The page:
Wednesday, January 20, 2010

Of Fathers and Sons, Part 3

Posted 1/23/2010

Thoughts on our children, and what they bring.
Part 3: “Children of Men”

In the last installment, I talked about the tumultuous years that led up to Matthew’s birth in 1978. The years since then have been everything years can be for a large family like ours: painful, trying, routine, joyous, triumphant. But the bottom line is, all is well today—so much so that, when it came my time to speak at the Man Shower, my first words were, “Matthew, you’re going to be a good father because you had a good father.” Our parents have 19 grandchildren now, and three great-grandchildren. Our father has been remarried to a stepmother who is a much-loved and appreciated member of our family, and our mother’s strength through difficult times continues to serve as a shining example as eight of the nine of us (Matthew being the exception) move into middle age.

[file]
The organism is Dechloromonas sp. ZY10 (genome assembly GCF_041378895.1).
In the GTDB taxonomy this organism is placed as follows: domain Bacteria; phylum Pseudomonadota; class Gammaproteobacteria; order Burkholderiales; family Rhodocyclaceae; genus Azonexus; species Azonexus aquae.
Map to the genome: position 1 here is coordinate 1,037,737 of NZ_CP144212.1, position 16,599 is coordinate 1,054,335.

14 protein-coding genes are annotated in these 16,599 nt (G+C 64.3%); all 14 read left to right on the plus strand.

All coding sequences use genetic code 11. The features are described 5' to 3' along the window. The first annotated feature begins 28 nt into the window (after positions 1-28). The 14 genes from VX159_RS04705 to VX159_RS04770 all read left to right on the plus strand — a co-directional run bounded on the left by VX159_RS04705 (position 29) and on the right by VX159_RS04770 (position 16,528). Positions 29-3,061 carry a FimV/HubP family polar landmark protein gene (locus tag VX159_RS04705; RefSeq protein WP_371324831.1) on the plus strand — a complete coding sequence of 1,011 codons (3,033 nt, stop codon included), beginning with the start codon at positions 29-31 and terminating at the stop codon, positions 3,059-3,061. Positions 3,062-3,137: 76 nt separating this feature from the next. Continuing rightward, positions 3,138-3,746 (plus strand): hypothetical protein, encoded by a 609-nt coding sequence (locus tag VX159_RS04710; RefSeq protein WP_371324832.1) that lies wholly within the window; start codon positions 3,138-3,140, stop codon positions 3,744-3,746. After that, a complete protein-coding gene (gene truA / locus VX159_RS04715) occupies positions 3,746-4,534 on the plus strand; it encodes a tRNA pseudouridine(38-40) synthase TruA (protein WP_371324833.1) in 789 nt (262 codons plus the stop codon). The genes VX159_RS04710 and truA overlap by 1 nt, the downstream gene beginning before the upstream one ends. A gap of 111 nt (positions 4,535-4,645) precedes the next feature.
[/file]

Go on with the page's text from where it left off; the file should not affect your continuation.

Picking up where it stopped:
As the Man Shower closed down in the wee hours, and Matthew and I prepared to leave Kai’s house, Kai thanked me for the story I had told of Matthew’s arrival in the world, pointing out that it was a perspective that only I, of all those present, could have given. He then handed me his copy of the 2006 movie “Children of Men,” Alfonso Cuarón’s gripping apocalyptic tale, which stars Clive Owen, Julianne Moore, Michael Caine, Chiwetel Ejiofor, and Clare-Hope Ashitey. In the film, which is based on the novel by P.D. James, a world gone infertile has descended into chaos after 18 years with no new children. Kai gave me the DVD and asked that all I do in return is “watch it and write something about it.” So here we are.

In the doom-laden world of “Children of Men,” it is a cynical and disillusioned office worker named Theo (played by Clive Owen) who must give the planet hope by carrying out the simple, yet unbelievably challenging tasks that all the sons and fathers at the Man Shower spoke so poignantly about: caring for the mother, and caring for the child. In the film, Cuarón holds a magnifying glass to these challenges by creating a post-apocalyptic wasteland where Theo and a young mother (played by Clare-Hope Ashitey) must run from angry mobs and dodge bullets and bombs. But more importantly, he magnifies the effect of the new child, the import of the baby’s arrival, and the humanity that arises out of the most unexpected places when a baby’s cries are heard.